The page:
Professional care seeking for mental health problems among women and men in Europe : the role of socioeconomic, family-related and mental health status factors in explaining gender differences
Purpose This comparative study examines cross-national variation in gender differences in primary and specialized mental health care use in Europe. We investigate to what extent socioeconomic, family-related, and mental health factors explain the gender difference, and how the impact of these groups of determinants on gender differences in mental health care use varies between countries. Methods Data from the Eurobarometer 248 (20052006) for 29 European countries is used and country-specific logistic regression analyses are performed. Results Gender differences in professional care seeking are largely need based. In almost one-third of the countries examined, the gender difference is mainly attributable to womens poorer mental health status. However, in some countries, family and socioeconomic characteristics also have an independent contribution to the gender difference in mental health care use. Womens higher likelihood of a lower socioeconomic position, might partly explain their higher primary care use, while in some countries, it restricts their specialized care use. In addition, some social conditions, as having children and being widowed, seem to function in a few countries as suppressors of womens care use. Conclusions Our study has shown that the gender difference in mental health care use, with women having a higher care use, is not a consistent European phenomenon and is dependent on the type of care provider, with greater gender inequity in the use of primary health care. The social roles adopted by men and women have in some countries on top of the mental health status a relevant influence on the greater tendency among women to contact a care provider. How the socioeconomic and family characteristics moderate the relation between gender and mental health care use is not straightforward and country dependent.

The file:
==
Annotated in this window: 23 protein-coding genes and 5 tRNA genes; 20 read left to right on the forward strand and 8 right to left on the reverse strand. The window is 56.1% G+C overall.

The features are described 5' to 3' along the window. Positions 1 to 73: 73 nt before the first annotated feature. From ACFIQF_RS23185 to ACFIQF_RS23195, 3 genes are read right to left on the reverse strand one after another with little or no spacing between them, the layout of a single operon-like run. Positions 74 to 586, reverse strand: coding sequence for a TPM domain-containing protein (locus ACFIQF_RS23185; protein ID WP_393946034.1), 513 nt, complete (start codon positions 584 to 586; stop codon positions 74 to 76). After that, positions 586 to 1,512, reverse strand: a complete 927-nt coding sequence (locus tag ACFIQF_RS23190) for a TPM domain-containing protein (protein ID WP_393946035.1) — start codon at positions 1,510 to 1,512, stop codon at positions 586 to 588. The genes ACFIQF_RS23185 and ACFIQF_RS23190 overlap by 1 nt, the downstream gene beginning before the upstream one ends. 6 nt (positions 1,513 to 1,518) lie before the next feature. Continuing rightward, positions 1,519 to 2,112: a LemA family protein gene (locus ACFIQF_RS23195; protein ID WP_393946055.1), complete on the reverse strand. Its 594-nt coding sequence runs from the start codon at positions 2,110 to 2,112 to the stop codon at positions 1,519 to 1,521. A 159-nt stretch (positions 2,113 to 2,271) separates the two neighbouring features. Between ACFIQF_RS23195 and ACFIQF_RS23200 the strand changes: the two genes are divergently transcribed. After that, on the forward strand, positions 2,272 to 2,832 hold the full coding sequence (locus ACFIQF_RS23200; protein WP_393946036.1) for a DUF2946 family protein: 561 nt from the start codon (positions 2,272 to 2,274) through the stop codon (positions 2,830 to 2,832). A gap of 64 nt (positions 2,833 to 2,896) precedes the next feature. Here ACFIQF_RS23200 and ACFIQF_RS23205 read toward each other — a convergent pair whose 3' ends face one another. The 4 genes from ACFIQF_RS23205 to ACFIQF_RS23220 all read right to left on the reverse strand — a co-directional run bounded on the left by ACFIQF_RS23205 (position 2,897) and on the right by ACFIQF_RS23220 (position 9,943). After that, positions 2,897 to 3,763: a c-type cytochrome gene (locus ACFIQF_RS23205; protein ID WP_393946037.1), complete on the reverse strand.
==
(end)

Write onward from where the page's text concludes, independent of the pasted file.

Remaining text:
Source (journal)
Social psychiatry and psychiatric epidemiology. - Berlin
Berlin : 2014
49:10(2014), p. 1641-1653
Full text (Publisher's DOI)
Full text (publisher's version - intranet only)
Publication type
External links
Web of Science
Creation 16.02.2016
Last edited 15.06.2017